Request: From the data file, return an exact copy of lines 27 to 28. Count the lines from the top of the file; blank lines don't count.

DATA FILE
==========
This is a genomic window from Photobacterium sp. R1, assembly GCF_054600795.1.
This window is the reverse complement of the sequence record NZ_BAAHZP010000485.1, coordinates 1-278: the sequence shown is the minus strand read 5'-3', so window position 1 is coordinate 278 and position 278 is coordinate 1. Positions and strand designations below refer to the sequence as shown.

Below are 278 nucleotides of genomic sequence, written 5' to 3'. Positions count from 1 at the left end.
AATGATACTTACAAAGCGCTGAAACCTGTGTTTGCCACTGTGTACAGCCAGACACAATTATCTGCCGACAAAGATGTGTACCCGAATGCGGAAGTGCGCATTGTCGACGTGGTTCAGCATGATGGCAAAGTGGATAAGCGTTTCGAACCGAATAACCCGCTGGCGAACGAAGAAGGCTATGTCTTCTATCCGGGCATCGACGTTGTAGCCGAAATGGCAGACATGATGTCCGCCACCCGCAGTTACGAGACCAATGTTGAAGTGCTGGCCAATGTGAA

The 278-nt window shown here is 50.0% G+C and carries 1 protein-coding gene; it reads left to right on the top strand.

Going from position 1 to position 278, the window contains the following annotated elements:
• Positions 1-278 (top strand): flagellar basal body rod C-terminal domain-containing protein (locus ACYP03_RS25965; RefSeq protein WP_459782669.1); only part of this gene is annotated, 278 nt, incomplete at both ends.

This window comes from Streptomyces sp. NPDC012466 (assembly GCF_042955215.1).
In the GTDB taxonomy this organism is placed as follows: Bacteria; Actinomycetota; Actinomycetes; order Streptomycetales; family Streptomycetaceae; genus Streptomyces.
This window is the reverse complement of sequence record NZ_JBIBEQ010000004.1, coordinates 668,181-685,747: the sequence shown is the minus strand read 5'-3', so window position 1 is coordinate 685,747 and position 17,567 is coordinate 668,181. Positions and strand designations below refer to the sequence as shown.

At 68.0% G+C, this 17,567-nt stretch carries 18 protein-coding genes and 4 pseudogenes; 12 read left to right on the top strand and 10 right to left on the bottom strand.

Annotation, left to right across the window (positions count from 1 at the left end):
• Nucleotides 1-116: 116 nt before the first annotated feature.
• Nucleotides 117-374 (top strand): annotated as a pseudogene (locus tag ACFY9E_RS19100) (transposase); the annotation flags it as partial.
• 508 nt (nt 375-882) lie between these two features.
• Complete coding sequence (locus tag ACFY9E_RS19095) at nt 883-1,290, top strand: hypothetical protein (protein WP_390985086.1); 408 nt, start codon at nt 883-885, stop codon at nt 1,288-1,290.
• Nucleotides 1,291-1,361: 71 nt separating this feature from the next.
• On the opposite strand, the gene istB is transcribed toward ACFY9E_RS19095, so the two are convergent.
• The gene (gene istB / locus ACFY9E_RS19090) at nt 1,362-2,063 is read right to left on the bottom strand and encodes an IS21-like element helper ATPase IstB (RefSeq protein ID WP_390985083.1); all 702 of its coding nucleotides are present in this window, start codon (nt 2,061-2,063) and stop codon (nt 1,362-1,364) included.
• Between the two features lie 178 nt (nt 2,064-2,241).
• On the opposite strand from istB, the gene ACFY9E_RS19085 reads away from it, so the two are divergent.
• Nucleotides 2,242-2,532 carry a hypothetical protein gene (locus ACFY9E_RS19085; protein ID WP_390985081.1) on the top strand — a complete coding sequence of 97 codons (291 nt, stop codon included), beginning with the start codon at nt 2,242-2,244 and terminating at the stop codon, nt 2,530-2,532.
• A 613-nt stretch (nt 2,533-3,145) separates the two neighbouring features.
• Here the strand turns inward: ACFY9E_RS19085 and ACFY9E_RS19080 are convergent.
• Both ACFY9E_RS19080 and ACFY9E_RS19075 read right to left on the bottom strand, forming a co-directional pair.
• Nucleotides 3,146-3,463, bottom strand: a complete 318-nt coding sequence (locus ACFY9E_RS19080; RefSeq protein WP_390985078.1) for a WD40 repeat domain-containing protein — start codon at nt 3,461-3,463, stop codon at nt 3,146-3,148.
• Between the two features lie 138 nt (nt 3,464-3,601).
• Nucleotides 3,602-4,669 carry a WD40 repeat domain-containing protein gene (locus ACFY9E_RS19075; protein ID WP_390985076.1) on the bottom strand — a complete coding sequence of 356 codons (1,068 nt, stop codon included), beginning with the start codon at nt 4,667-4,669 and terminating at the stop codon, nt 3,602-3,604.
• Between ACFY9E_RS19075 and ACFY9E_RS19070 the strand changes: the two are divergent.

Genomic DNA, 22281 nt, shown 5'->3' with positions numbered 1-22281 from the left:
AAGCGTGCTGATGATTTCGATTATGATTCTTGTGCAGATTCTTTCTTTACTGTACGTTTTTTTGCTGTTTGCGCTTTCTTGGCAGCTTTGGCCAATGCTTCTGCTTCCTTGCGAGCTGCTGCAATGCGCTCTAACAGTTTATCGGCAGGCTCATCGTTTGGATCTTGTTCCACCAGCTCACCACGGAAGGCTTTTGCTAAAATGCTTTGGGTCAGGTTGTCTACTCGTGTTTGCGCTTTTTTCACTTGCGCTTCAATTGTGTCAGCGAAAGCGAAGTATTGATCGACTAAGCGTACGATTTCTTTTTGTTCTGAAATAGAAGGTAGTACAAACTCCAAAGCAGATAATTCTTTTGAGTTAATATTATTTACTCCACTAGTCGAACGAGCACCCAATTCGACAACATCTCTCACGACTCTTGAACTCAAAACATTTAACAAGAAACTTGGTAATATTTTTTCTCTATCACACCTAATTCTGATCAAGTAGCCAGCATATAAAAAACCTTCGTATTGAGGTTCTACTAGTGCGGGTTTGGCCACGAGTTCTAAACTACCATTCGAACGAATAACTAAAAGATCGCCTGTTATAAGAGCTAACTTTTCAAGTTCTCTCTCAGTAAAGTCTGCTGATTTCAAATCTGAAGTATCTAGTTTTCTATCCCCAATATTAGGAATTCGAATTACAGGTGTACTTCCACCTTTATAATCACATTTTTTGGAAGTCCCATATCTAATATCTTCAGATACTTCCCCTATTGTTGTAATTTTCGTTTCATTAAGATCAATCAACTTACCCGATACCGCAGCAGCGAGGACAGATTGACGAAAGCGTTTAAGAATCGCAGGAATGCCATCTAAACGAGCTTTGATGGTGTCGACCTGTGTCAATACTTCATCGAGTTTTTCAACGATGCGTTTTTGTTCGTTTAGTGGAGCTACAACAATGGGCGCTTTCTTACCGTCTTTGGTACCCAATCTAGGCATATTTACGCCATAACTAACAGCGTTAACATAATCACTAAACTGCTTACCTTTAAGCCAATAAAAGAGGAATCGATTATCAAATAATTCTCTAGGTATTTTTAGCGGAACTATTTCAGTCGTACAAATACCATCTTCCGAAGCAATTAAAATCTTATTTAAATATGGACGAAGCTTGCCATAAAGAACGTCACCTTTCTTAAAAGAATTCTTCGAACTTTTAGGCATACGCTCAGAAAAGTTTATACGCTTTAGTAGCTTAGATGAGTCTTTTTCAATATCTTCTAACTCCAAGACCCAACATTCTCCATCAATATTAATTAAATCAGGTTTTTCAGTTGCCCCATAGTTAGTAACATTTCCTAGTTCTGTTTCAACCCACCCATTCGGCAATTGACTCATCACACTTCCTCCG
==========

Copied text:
• Between the two features lie 138 nt (nt 3,464-3,601).
• Nucleotides 3,602-4,669 carry a WD40 repeat domain-containing protein gene (locus ACFY9E_RS19075; protein ID WP_390985076.1) on the bottom strand — a complete coding sequence of 356 codons (1,068 nt, stop codon included), beginning with the start codon at nt 4,667-4,669 and terminating at the stop codon, nt 3,602-3,604.